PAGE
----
There are approximately 1.9 million children in the United States with parents who serve or have served in the military. 765,000 of them have active-duty parents, and 225,000 have parents that are currently deployed.
The environment that military children grow up in is very different from most of their civilian counterparts; active-duty military families move an average of once every two to three years. This nomadic lifestyle, coupled with the benefits and challenges of military culture, shape these children into who they are and how they will function as adults.
Being a “military brat,” or a child of a service member, comes with a lot of advantages. These kids are often more traveled than the average American adult. The experience of living in many different places and being exposed to new people and cultures is invaluable.
Rebecca Waller, daughter of Retired Army CW3 Leo J. Fulton, credits who she is today to her frequent travel as a kid.
“It taught me to be fearless.”
“I am an avid traveler to this day and number one on my bucket list is to set foot on every continent,” Waller said.
Waller was born in Ancon, Panama and got her first passport when she was just six weeks old. Her family bounced from New Jersey, to Walla Walla, Washington, to Ft. Lewis, Washington. Right as she was set to start kindergarten, Waller moved to the Philippines, where she attended the International School in Manila.
“My most vivid childhood memories and the foundation of who I am is rooted in Manila,” Waller said.
“Seeing some of the poverty firsthand in the Philippines when I was a kid affected me; it made me more empathetic to people in tough situations in other parts of the world. I don’t know if I would have had that if I hadn’t been raised overseas and been able to see it up close.”
Changing schools is a very common event for military children. The disruption of their education can lead to trouble in school, and loss of friendships can make it hard for them to form new connections. When Waller came back to Ft. Lewis in the second grade, she experienced the opposite.
“I think I got really good at figuring things out on my own.”
“Not only was I an Army brat, I was also an only child, so that combination made me a fiercely independent, self-sufficient person.”
Naturally an introvert, switching schools forced Waller to make friends, and she learned not to be shy — something she still carries with her today. It also made her adaptable to change; she has what she calls an “it is what it is” attitude.
Despite not always having a consistent place to call home, the military offers families a sense of structure and stability that can’t be found anywhere else. These kids have parents with jobs and steady incomes, health care, safe housing, access to good education systems and early intervention programs, as well as support from the military community.
Struggles that come with being in a military family are often in the form of separation.
Over two million Americans have a parent who served in Iraq or Afghanistan since 2001. Deployments typically last a year, which is a long time for a child to have no in-person contact with their parent(s). Children with a deployed parent are statistically more likely to experience a decrease in academic performance and have symptoms consistent with depression and anxiety. Signs can include excessive worry about the deployed parent, sleep problems, and frequent physical complaints such as headaches and stomachaches. Many children express this by acting out, but parents should also be aware of children who become withdrawn and quiet.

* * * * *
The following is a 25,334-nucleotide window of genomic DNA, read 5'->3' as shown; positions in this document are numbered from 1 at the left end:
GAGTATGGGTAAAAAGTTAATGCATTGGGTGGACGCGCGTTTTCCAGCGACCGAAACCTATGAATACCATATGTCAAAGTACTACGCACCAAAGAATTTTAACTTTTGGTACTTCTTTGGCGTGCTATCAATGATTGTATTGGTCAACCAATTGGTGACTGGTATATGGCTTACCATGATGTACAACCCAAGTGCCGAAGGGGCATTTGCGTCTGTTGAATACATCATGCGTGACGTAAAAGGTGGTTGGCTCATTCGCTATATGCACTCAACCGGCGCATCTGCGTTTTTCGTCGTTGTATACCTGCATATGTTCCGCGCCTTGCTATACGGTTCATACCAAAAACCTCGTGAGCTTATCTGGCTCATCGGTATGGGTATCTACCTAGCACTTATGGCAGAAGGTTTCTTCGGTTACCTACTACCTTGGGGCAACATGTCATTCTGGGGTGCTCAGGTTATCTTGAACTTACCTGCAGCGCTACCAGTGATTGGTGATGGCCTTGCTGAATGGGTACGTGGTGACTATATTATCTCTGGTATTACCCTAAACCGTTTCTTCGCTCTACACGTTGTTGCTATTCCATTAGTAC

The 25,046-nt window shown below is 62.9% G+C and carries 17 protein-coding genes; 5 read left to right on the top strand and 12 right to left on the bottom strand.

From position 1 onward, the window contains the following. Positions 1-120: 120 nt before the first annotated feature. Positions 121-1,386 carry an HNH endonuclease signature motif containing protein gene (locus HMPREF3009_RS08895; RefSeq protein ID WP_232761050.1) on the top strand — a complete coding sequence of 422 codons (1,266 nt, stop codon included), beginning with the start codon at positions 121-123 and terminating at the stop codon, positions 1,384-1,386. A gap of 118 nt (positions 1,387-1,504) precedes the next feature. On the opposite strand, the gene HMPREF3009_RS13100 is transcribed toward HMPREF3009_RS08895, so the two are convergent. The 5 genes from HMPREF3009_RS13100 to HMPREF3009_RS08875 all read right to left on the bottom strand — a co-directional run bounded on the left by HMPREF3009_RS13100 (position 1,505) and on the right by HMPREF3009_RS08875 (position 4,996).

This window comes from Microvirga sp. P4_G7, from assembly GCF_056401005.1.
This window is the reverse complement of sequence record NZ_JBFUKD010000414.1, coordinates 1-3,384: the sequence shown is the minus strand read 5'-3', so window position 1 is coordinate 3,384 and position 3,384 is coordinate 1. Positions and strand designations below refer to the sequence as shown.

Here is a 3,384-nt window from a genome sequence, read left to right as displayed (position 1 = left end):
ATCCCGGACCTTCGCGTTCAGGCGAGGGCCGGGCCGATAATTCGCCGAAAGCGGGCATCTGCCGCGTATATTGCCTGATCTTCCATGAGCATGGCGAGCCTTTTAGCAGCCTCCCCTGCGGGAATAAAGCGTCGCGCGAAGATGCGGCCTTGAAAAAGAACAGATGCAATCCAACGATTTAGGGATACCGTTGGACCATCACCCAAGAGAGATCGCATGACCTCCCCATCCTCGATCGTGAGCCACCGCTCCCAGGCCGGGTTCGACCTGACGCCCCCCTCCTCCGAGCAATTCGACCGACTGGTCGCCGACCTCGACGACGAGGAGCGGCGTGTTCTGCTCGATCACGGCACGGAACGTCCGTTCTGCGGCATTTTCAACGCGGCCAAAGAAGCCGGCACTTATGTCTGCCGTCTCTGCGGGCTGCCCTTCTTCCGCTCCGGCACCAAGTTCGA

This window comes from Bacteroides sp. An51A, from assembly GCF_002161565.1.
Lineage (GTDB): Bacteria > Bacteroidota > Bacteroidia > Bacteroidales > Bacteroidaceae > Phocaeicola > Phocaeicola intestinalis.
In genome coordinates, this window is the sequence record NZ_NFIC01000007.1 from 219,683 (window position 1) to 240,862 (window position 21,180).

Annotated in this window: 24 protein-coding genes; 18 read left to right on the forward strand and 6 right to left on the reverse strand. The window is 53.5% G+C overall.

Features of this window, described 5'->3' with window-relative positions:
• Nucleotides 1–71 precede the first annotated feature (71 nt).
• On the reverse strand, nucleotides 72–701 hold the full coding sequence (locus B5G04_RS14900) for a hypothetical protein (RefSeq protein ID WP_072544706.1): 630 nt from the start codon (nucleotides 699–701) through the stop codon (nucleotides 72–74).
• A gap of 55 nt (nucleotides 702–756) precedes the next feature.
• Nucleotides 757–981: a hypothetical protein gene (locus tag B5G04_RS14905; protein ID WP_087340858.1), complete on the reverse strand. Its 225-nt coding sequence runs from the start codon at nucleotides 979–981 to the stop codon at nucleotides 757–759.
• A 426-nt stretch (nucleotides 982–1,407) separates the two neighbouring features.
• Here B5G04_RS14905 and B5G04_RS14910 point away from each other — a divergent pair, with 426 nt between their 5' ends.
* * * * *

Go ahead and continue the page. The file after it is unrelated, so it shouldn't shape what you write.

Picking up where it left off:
Even separations in early stages of childhood can have an impact. When CW3 Fulton came back from his service in Korea, three-year-old Waller did not remember him.
“My mom and I picked him up from the airport and she says that when he tried to hug me, I hid behind her,” Waller said.
“That was hard on him. He went out of his way to make me feel loved though, and he was very intentional about spending time with me, so the relationship strengthened tremendously.”
A good support system is essential.
Positive school and home environments, as well as healthy and caring relationships, play a huge role in the academic performance and the emotions and behavior of children.
Military kids are resilient. They learn how to adapt to new situations and grow up with a strong sense of honor, duty, sacrifice, and love for their country. Despite the challenges of their upbringing, military children are twice as likely to join the military as civilian children.
Parents, educators, and members of the military community need to be mindful of the impact that the military has on this nation’s children. When they are given the platform to communicate their problems, and consistent love and support from those around them, military kids have all the tools they need to lead successful lives, both in school and out.
To the military kids:
“If you just roll with it, you’ll be fine,” Waller advised.
“Know that a lot of civilian kids you go to school with don’t understand your background, and that’s okay. You’ll grow up and have some pretty awesome memories and experiences that not a lot of kids have. It’s like being in a really special club!”
Rebecca Waller “Military Children Serve, Too.” U.S. DEPARTMENT OF DEFENSE, www.defense.gov/News/Article/Article/719407/military-children-serve-too/. Walters, Jennifer Marino. “12 Things You Didn’t Know About Military Families.” Care.com, Care.com, 22 Nov. 2016, www.care.com/c/stories/4374/12-things-you-didnt-know-about-military-fami/. “Experts Explain Mental State of Military Children.” Www.army.mil, The United States Army, www.army.mil/article/147786/experts_explain_mental_state_of_military_children.